This Brooklyn Knife Company Makes the Best Value Blades We Know

misen knives
misen knives
The name Misen comes from “mise en place,” the culinary term for laying out one’s needed kitchenware in advance of food prep. Photo credit: Facebook/Misen

Editor’s note: We’re chronicling how tech is changing the way we eat and drink as we lead up to this fall’s Food Loves Tech. Our annual deep dive into appropriate food and ag technologies returns to Industry City on November 2–3, 2018 and you can get $20 off the regular admission price while our early bird special lasts.

A well-supplied kitchen calls for a toolbox of essential wares, primary among which are knives. Yet a certain mystique surrounds knives that can be intimidating for the uninitiated. Take the pricing, for instance. A knife set on Amazon ranges from $5.74 to $2,295.95. Questions abound. Just how correlative is the price to quality? What exactly is one supposed to look for in a blade, a handle? How many different knives are essential? And what’s with all the mixed messages re: sharpening? That’s before even getting to questions of chopping, cutting and peeling techniques. With all these variables, how is the aspiring novice to proceed, or even the skilled chef on a budget?

Enter Misen, a Brooklyn-based online kitchenware company, who entered the cutlery scene with a splash in 2015. Humbly setting out to create an essentials knife set priced for the masses, Misen soared past their goal, in fundraising and production. Aiming for $25,000 in their original Kickstarter, they raised over a million dollars and created the quintessence of three knives: chef’s, bread and paring—sold together for the nice price of $130.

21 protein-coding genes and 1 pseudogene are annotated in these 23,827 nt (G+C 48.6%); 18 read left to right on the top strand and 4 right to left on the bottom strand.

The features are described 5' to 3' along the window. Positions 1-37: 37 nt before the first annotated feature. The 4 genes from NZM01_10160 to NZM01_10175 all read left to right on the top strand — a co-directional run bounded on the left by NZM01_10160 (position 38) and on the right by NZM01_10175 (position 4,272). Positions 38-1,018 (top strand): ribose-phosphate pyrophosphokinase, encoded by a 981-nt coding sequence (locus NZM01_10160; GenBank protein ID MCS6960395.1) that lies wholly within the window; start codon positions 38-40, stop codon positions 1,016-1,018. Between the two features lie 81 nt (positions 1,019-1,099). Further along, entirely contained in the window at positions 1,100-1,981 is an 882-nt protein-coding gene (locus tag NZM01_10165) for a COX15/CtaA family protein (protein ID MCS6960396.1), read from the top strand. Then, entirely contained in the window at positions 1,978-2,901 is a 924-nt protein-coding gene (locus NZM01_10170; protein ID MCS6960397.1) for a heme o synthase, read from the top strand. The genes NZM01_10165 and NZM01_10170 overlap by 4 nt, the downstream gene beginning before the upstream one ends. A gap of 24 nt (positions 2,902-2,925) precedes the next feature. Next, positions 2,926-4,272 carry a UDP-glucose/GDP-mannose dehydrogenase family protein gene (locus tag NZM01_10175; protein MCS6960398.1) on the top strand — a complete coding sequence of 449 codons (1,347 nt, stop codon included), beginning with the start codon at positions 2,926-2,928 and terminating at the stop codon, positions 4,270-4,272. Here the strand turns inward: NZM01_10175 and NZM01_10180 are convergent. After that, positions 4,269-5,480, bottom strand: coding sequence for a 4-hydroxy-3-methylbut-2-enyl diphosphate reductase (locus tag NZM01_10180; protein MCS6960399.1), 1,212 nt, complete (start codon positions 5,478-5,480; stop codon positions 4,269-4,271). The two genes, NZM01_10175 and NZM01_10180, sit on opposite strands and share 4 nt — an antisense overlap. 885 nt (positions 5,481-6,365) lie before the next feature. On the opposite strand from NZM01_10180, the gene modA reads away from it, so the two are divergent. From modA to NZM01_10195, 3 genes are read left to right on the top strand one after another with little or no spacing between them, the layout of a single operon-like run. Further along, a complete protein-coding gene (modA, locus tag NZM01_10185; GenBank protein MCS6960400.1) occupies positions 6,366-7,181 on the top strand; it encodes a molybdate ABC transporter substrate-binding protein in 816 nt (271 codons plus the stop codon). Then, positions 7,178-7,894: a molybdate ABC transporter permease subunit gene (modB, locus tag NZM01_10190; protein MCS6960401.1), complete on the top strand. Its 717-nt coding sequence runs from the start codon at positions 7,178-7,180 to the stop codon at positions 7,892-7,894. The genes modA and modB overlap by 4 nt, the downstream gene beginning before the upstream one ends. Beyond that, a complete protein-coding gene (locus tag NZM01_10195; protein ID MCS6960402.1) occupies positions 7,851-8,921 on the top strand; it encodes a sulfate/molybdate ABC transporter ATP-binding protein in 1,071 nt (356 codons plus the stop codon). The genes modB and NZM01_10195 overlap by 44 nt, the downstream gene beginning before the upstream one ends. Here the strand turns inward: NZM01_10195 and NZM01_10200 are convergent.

misen knives
Misen sells a set of chef, bread and paring knives for the nice price of $130. Photo credit: Facebook/Misen

As intended by their business model, the volume allowed them to hit their price points, while selling directly to consumers further lowered costs by cutting out the middleman.  

The name Misen comes from “mise en place,” the culinary term for laying out one’s needed kitchenware in advance of food prep. Rule number one, as the Scouts say: Be prepared.

The 3-piece knife set keeps with other reliable rules, too, like “using the right tool for the job.” Still what’s the point of having the right tools if you don’t know how to use them? Continuing to think of everything, Misen’s set comes with a chart of basic cuts and a simple tutorial starting with preparation of the humble carrot. Misen lays out seven ways to chop them: Large, medium and brunoise dice, Julienne, batonnet, baton and paysan.

The paring knife is geared for peeling, coring, mincing and trimming; the demo this time goes to the humble apple.

Where Misen breaks the rule, however, is in going against the grain of built-in obsolescence: This premium Japanese steel set seems crafted with the next generation in mind and even includes (currently waitlisted) lifetime knife sharpening services to keep their cutting edge long after the purchase date.

A final note: These knives are sharp and their cuts are sure; make certain the person wielding them follows suit. Follow basic safety precautions. Point the blade away from yourself while cutting, making sure no body parts are in the cutting path. When possible, cut on a stable surface (a damp dishtowel beneath a cutting board does wonders for steadying and securing board in place). When not actively using, store knives in a secure location. Beware of balancing them on a drying rack; best practice is to hand wash, hand dry, and stow away for future use.


Carrington Morris

Carrington is a food and food justice enthusiast and managing editor at Edible Manhattan and Edible Brooklyn.